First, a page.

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orthogonal Latin squares
Given two Latin squares $L_{1}=(A,B,C_{1},f_{1})$ and $L_{2}=(A,B,C_{2},f_{2})$ of the same order $n$, we can combine them coordinatewise to form a single square, whose cells are ordered pairs of elements from $C_{1}$ and $C_{2}$ respectively. Formally, we can form a function $f:A\times B\to C_{1}\times C_{2}$ given by
$f(i,j)=(f_{1}(i,j),f_{2}(i,j)).$ 
This function $f$ says that we have created a new square $A\times B$, whose cell $(i,j)$ contains the ordered pair of values, the first coordinate of which corresponds to the value in cell $(i,j)$ of $L_{1}$, and the second to the value in cell $(i,j)$ of $L_{2}$. We may write the combined square $L_{1}*L_{2}$.
For example,
$\left(\begin{array}[]{cccc}a&b&c&d\\ c&d&a&b\\ d&c&b&a\\ b&a&d&c\end{array}\right)*\left(\begin{array}[]{cccc}1&2&3&4\\ 4&3&2&1\\ 2&1&4&3\\ 3&4&1&2\end{array}\right)=\left(\begin{array}[]{cccc}(a,1)&(b,2)&(c,3)&(d,4)\\ (c,4)&(d,3)&(a,2)&(b,1)\\ (d,2)&(c,1)&(b,4)&(a,3)\\ (b,3)&(a,4)&(d,1)&(c,2)\end{array}\right)$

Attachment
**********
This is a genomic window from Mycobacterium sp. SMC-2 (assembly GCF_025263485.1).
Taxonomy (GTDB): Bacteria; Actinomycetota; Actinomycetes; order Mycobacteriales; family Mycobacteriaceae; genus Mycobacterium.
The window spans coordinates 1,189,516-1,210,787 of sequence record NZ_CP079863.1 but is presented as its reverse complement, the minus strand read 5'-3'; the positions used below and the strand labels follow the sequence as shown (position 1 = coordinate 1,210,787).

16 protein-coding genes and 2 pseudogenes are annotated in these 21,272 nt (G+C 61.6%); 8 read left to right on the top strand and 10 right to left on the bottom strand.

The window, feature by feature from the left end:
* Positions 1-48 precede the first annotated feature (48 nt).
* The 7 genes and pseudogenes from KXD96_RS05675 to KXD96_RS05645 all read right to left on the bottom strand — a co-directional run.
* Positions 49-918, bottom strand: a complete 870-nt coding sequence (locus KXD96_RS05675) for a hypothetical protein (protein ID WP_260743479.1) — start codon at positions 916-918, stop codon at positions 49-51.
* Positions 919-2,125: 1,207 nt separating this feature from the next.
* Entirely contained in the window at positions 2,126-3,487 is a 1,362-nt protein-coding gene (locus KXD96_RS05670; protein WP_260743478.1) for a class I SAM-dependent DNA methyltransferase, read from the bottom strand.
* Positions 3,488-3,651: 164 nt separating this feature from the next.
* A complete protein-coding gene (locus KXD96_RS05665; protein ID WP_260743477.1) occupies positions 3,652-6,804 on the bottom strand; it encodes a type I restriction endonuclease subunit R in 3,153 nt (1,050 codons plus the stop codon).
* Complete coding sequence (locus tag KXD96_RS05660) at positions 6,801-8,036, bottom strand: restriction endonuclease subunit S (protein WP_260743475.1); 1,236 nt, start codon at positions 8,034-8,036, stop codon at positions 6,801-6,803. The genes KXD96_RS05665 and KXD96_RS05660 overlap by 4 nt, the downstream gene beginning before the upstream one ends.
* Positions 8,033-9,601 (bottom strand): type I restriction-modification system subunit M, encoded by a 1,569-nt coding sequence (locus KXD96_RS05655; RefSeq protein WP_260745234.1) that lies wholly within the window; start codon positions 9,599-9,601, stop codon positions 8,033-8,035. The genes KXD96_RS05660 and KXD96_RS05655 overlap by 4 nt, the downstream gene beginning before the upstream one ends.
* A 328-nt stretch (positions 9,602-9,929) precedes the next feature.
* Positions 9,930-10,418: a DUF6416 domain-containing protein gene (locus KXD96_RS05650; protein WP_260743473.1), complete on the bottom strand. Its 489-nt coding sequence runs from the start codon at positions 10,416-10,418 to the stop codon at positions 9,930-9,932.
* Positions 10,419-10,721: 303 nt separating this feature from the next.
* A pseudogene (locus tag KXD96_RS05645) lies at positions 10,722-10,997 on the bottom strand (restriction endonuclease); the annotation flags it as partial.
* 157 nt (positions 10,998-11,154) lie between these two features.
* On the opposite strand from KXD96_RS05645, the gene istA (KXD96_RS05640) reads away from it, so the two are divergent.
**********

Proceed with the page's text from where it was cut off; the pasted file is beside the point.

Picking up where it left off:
In general, the combined square is not a Latin square unless the original two squares are equivalent: $f_{1}(i,j)=f_{1}(k,\ell)$ iff $f_{2}(i,j)=f_{2}(k,\ell)$. Nevertheless, the more interesting aspect of pairing up two Latin squares (of the same order) lies in the function $f$:
Definition. We say that two Latin squares are orthogonal if $f$ is a bijection.
Since there are $n^{2}$ cells in the combined square, and $C_{1}\times C_{2}=n^{2}$, the function $f$ is a bijection if it is either onetoone or onto. It is therefore easy to see that the two Latin squares in the example above are orthogonal.
Remarks.

The combined square is usually known as a GraecoLatin square, originated from statisticians Fischer and Yates.

(Bose) If $n\geq 3$, then $L_{1},\ldots,L_{m}$ form a complete set of pairwise orthogonal Latin squares of order $n$ iff there exists a finite projective plane of order $n$.
References
 1 H. J. Ryser, Combinatorial Mathematics, The Carus Mathematical Monographs, 1963
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